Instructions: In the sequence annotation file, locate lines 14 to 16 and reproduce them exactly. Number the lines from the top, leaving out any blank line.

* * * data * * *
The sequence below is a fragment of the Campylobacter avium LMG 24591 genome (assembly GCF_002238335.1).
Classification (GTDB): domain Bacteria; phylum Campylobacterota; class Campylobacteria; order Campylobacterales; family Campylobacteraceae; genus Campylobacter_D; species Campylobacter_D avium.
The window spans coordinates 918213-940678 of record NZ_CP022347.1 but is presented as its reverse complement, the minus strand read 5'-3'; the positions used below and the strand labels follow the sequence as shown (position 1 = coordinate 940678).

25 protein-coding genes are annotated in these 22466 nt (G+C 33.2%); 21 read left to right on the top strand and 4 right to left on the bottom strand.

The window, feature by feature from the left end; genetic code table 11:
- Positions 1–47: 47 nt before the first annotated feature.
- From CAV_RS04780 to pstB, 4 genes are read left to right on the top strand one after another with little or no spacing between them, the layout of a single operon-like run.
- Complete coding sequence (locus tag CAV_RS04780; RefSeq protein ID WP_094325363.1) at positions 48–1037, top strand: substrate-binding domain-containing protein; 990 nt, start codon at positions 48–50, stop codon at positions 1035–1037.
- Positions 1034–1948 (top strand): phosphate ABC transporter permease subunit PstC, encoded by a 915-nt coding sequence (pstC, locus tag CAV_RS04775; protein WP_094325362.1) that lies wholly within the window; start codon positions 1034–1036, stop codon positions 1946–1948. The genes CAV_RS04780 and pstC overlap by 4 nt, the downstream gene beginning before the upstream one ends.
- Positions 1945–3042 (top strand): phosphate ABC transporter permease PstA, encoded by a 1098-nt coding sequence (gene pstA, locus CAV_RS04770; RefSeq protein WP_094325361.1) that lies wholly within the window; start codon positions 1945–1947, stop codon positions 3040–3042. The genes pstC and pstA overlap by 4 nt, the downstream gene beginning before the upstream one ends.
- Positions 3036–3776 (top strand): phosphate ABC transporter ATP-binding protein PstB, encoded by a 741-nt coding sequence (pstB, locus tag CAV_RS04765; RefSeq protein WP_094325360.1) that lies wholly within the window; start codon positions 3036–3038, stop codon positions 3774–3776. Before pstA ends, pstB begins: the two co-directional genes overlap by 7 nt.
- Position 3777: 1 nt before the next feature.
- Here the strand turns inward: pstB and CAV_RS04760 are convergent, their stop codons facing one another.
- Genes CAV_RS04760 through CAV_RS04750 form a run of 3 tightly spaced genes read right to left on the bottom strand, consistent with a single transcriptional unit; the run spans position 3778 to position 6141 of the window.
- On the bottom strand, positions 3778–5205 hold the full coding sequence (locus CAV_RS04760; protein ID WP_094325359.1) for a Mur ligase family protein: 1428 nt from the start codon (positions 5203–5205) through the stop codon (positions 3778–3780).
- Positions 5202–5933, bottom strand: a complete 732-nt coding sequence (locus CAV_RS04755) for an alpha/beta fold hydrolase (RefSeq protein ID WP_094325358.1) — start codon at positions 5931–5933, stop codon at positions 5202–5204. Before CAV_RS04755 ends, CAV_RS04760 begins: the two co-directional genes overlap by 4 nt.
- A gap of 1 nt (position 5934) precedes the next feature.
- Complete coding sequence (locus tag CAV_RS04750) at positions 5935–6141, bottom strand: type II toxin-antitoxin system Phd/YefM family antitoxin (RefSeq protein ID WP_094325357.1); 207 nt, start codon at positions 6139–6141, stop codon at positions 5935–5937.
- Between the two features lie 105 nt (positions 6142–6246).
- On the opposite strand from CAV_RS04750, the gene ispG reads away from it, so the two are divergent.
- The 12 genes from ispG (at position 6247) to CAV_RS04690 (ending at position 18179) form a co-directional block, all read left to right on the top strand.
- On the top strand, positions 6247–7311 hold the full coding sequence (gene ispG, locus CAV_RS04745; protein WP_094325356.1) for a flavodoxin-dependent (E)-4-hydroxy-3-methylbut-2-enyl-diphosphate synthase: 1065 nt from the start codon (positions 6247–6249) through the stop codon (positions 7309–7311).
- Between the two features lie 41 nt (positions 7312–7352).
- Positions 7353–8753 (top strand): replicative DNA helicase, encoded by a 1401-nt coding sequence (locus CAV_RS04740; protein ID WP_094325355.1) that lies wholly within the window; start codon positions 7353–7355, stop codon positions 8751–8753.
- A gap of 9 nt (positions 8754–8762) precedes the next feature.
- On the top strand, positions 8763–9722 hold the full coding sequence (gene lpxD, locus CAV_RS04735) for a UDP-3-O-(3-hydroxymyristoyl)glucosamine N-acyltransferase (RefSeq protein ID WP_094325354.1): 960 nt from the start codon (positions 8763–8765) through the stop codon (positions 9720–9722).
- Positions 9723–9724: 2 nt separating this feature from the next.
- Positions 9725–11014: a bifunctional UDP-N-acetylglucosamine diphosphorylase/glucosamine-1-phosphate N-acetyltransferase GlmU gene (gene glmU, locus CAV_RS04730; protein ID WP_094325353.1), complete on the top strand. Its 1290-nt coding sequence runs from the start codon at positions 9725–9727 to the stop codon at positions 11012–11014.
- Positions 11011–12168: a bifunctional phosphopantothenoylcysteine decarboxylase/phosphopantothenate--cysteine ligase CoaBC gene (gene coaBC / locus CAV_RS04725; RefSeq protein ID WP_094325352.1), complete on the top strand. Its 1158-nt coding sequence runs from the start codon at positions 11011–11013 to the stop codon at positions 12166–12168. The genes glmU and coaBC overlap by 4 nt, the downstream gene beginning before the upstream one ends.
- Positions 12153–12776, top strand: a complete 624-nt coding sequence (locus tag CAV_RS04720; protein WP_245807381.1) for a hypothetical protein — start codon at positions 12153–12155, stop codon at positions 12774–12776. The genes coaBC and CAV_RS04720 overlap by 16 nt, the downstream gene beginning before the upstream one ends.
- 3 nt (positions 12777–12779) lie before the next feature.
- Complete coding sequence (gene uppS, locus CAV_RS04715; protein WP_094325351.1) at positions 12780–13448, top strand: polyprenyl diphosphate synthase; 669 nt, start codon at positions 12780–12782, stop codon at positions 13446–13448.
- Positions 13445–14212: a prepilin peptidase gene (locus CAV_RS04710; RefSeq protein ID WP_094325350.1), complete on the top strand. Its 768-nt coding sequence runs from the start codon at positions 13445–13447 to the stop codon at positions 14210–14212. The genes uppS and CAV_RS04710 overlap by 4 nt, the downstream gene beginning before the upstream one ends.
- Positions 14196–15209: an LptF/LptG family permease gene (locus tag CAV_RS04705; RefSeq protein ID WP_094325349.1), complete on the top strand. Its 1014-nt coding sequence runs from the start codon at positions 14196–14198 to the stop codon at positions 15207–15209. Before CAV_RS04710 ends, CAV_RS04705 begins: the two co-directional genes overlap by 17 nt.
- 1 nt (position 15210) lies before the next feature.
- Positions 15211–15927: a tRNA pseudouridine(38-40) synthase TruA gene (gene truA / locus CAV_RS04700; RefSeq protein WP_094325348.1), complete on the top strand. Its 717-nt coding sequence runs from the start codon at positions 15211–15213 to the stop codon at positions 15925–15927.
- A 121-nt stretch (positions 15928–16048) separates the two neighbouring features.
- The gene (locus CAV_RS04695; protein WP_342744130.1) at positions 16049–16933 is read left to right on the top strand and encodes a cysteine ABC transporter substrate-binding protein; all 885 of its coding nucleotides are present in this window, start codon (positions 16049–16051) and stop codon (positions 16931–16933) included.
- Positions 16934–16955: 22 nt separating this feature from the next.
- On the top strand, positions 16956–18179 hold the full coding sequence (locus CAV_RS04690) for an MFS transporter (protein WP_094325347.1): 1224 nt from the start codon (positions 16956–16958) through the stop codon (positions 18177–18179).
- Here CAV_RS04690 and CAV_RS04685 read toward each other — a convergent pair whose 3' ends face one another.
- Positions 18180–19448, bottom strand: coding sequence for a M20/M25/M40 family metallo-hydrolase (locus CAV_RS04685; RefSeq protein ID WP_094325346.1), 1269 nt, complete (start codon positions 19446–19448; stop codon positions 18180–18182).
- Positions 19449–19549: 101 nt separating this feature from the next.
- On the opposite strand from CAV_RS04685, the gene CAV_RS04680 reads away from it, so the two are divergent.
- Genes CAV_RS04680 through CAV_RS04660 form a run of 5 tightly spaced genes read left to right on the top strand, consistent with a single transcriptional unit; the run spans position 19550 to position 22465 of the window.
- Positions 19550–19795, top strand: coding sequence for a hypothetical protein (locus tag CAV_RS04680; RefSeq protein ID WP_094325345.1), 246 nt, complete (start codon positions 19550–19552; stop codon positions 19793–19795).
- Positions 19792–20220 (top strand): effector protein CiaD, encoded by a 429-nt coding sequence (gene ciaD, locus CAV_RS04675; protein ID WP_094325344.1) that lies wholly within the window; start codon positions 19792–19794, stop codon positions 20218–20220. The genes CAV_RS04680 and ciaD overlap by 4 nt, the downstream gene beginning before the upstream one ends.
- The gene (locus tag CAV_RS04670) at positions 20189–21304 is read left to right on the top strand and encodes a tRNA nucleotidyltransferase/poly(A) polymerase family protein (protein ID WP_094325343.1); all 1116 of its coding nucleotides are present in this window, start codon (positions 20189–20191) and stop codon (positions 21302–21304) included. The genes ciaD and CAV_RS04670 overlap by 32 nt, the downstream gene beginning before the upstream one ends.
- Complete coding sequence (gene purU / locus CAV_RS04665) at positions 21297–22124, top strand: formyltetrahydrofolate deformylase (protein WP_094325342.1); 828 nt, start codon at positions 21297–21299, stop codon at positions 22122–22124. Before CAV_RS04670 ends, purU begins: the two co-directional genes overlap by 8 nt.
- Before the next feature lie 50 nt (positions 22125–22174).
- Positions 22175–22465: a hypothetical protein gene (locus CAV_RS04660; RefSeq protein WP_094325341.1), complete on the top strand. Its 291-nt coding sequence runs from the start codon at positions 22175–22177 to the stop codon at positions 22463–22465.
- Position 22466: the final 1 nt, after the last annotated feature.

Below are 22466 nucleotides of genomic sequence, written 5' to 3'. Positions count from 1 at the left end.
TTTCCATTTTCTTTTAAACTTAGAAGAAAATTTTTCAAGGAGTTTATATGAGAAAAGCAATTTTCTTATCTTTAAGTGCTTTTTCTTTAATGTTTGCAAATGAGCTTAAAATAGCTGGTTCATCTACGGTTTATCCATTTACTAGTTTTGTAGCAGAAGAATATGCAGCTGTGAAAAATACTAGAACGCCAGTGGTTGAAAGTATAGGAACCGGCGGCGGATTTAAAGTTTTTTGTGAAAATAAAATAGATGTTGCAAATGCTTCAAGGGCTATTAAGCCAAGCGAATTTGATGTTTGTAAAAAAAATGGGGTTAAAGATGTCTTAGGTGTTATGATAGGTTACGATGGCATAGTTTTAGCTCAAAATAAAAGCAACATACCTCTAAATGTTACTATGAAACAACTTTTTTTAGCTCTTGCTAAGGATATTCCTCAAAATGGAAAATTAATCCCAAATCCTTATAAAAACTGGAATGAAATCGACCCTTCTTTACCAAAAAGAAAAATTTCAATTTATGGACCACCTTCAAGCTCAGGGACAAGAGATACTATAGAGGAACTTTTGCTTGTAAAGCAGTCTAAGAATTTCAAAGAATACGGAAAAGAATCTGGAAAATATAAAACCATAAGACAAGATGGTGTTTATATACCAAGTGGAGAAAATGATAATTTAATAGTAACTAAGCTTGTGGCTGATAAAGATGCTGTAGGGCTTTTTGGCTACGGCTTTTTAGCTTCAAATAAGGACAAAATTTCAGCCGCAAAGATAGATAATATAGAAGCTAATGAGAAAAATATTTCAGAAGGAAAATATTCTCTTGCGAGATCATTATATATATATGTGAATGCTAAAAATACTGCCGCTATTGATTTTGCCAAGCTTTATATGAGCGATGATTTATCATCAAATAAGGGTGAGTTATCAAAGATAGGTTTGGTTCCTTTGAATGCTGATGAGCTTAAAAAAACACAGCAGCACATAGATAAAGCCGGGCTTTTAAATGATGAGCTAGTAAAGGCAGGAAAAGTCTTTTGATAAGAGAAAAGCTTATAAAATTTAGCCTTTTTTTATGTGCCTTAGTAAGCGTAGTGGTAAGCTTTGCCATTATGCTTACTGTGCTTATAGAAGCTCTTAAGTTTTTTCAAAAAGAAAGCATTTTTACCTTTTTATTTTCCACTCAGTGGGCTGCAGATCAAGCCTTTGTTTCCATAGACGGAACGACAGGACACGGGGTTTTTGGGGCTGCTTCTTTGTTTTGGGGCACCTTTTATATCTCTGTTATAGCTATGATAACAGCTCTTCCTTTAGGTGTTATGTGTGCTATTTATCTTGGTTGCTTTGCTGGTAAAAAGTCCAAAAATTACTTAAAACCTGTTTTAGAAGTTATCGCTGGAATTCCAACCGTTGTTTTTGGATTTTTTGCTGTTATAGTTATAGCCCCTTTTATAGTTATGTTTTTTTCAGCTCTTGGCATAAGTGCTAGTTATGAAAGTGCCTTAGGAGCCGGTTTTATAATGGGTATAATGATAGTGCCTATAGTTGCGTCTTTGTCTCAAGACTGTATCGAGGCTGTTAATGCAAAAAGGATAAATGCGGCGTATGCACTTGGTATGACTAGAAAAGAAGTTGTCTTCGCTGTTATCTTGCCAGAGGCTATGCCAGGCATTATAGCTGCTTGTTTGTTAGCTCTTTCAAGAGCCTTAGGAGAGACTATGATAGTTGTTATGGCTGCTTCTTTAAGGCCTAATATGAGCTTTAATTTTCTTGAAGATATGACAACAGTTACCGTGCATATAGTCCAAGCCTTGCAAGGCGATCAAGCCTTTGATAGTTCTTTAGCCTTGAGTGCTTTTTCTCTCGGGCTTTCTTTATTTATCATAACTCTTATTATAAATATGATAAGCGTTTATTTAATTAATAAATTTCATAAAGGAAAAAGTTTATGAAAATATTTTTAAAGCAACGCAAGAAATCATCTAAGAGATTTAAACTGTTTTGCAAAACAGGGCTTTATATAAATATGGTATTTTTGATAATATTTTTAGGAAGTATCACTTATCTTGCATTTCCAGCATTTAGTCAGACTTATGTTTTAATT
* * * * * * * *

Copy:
- Genes CAV_RS04760 through CAV_RS04750 form a run of 3 tightly spaced genes read right to left on the bottom strand, consistent with a single transcriptional unit; the run spans position 3778 to position 6141 of the window.
- On the bottom strand, positions 3778–5205 hold the full coding sequence (locus CAV_RS04760; protein ID WP_094325359.1) for a Mur ligase family protein: 1428 nt from the start codon (positions 5203–5205) through the stop codon (positions 3778–3780).
- Positions 5202–5933, bottom strand: a complete 732-nt coding sequence (locus CAV_RS04755) for an alpha/beta fold hydrolase (RefSeq protein ID WP_094325358.1) — start codon at positions 5931–5933, stop codon at positions 5202–5204. Before CAV_RS04755 ends, CAV_RS04760 begins: the two co-directional genes overlap by 4 nt.